Welcome back to my final blog of my Stephen King marathon! Yes, Halloween is finally here and that means another themed month comes to an end. I’m sorry it wasn’t as substantial as the last few were, but maybe I’ll continue this on next October to make up for it. We’ll see. For now, I’ve decided to bookend this month by returning to the world of “It.” Except this time, I’m going to discuss my thoughts on the 1990 TV miniseries starring Tim Curry. Did I like it? Well, mostly.
The plot to this three-hour series isn’t much different than the new remake, except this one has to balance both the childhoods and adult lives of the Loser’s Club. Mike Hanlon, who still lives in Derry, is forced to call up the rest of the gang when it appears that It/Pennywise has returned. The miniseries flashes back at times to the group as children and shows their initial encounters with the creature. And when they return to Derry as adults, they decide they must destroy It once and for all.
Since the remake solely focused on the kids, I’ll use this time to discuss their segments here. Simply put, all of the kids put on convincing performances. My biggest issue came from Jonathan Brandis, who plays Bill, for at times being a little inconsistent with his stutter. Even then, that’s a minor nitpick, as you could argue his confidence gain from being with the group helps him quell it. I did feel the fears weren’t made as clear as they were in the remake, but I found the flashbacks in general to be the most interesting part of the whole thing. I especially liked the use of a photo album to have Pennywise interact with the kids, which is clearly what the projector scene from the remake takes inspiration from. I think the only major complaint I have about the flashbacks would be anything to do with Henry Bowers. Sure, he’s a threatening and borderline psychotic bully, but he comes across pretty one-dimensional and generic. Aside from that, those parts were very well done, even if they are completely out of order (apparently as they are in the book).
The adult portions, however, were kinda hit and miss. I enjoyed the adults for the most part, but sometimes the acting came across a bit campy and some line reads weren’t the greatest. I also found only a couple creepy moments to be pretty effective, such as when Beverly returns to her childhood home or when an older Henry is manipulated by what appears to be his dead friend. But my biggest issue with the adult segments is that I found them less interesting. It felt like the story tended to drag whenever they were onscreen, and by the time they confronted It I just wanted the story to end. However, from what I’ve gathered from my husband (who’s been reading the book), the miniseries is mostly faithful to it. I have to give both for the child and adult portions kudos for that, at least.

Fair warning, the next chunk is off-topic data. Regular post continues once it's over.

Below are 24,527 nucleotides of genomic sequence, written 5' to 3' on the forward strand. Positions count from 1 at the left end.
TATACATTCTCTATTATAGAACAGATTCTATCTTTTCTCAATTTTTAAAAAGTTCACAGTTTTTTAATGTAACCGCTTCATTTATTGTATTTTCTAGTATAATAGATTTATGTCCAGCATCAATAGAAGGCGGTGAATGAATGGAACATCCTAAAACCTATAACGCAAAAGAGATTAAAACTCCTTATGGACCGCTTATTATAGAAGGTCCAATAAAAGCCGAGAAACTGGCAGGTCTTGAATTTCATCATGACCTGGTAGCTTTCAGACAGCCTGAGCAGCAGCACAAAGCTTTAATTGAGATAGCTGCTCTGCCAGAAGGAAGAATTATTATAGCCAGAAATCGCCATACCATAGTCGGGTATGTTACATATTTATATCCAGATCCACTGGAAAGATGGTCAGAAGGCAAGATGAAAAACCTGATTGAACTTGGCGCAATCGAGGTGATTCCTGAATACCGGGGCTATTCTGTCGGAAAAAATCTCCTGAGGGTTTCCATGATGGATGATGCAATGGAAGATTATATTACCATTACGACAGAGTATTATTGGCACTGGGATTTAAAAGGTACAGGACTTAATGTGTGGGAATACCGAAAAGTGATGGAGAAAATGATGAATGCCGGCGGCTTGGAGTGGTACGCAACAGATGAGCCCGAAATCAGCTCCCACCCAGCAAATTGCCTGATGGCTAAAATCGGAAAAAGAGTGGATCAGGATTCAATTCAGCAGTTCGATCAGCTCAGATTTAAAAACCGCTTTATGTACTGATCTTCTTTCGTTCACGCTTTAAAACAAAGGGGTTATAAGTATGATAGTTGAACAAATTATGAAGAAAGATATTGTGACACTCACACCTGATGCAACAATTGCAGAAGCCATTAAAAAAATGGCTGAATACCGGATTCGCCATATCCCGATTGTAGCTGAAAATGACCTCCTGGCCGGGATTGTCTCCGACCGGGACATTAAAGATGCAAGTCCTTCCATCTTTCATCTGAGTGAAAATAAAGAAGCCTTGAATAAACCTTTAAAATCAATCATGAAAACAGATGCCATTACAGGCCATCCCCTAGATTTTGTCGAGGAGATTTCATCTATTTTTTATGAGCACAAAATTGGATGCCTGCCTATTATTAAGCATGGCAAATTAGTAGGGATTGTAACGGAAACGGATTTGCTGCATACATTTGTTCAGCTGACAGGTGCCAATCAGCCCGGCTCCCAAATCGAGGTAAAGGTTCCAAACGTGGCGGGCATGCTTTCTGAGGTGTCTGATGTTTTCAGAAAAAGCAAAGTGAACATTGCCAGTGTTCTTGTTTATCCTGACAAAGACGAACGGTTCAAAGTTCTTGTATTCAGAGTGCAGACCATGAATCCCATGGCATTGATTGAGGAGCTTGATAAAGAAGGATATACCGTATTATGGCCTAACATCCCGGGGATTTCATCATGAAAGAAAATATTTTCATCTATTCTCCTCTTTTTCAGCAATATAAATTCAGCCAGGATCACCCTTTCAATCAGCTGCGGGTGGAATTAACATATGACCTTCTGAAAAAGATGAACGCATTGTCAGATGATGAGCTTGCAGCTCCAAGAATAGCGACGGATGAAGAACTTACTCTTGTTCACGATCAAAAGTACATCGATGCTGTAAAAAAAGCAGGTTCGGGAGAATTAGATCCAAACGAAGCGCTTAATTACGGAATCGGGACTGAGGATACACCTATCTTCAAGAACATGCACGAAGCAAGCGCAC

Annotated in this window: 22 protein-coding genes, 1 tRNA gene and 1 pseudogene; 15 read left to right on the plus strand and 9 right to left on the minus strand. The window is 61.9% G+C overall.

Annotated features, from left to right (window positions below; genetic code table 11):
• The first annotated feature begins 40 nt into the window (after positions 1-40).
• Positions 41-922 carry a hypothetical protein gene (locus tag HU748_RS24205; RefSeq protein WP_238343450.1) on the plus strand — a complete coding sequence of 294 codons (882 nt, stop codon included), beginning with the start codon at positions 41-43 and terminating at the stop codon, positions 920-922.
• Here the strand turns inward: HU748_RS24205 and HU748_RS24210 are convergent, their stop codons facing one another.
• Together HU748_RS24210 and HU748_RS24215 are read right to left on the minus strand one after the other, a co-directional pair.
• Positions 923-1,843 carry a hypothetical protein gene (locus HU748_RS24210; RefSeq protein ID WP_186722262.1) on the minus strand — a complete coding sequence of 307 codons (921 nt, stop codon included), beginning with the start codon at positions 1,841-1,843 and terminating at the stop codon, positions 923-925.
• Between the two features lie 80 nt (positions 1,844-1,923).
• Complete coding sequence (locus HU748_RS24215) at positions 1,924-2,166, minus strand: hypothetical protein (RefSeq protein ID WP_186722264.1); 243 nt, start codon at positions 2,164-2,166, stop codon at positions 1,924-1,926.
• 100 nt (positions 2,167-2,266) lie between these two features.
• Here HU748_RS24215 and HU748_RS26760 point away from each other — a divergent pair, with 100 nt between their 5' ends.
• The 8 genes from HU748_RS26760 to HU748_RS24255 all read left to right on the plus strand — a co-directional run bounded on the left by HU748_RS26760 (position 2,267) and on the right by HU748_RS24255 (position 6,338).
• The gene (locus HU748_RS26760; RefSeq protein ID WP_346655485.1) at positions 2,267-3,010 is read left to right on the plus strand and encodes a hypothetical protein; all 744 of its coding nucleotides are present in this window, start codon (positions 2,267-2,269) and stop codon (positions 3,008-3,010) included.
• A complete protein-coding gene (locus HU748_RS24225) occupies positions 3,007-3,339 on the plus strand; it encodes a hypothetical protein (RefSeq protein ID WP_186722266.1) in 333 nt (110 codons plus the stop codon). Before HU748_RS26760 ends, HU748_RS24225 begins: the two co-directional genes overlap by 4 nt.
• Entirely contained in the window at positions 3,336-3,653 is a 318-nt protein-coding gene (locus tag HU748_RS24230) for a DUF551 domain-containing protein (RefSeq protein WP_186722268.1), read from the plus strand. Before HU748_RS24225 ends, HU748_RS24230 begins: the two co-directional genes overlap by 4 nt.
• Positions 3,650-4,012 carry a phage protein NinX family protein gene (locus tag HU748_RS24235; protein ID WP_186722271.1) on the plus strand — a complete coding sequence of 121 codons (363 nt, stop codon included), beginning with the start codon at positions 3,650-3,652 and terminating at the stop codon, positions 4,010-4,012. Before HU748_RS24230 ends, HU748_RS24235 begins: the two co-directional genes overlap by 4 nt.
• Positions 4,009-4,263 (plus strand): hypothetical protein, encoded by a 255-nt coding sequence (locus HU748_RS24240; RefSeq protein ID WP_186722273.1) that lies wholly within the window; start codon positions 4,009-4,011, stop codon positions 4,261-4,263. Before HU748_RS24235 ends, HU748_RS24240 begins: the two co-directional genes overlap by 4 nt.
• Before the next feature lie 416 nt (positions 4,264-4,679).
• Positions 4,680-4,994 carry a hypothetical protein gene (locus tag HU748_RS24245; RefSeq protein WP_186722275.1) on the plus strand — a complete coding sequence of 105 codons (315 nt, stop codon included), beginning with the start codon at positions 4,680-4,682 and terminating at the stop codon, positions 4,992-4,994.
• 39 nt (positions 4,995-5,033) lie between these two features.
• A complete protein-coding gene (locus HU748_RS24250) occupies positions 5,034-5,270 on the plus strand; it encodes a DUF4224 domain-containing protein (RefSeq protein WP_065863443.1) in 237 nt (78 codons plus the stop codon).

And finally, we come to the man himself, Tim Curry. I said that I thoroughly enjoyed Bill Skarsgard’s performance in the remake, and the same remains true here. Curry is a blast to watch from start to finish, and he has a underlying creepiness to him that comes across well most of the time. However, I just couldn’t take his version seriously. Whenever his Pennywise guise was onscreen, I wasn’t the least bit scared. Between parts with him “tormenting” Eddie in the showers and pestering an older Ritchie with loud noises and bad jokes, he was more entertaining than spooky. I think the one thing I can say is scary between both his and Skargard’s versions is the concept of It altogether. The fact that this creature can manipulate you by showing off your deepest, darkest fears is way creepier to me than a evil-looking clown. However, even if it didn’t scare me, I do feel Curry’s version is still a valid and well-acted interpretation of the character. I can plainly see why it and this miniseries in general is so beloved by people.
Overall, the “It” miniseries is pretty good. It has enough moments that could easily creep people out, and I’m sure if I’d seen it as a kid I would have probably had nightmares. Tim Curry is the standout performance here, though the kids do a great job and the adults aren’t too bad either. While the pacing can occasionally feel slow, hardly anything feels arbitrary to the story and it spends the time to invest you in the characters and their world. If you haven’t already seen this, give it a shot. Just remember that it’s the length of a “Lord of the Rings” movie, so be ready to spend an afternoon or evening on it. Thank you for joining me for my Stephen King marathon, and I’ll see you again possibly for more or something completely different next October!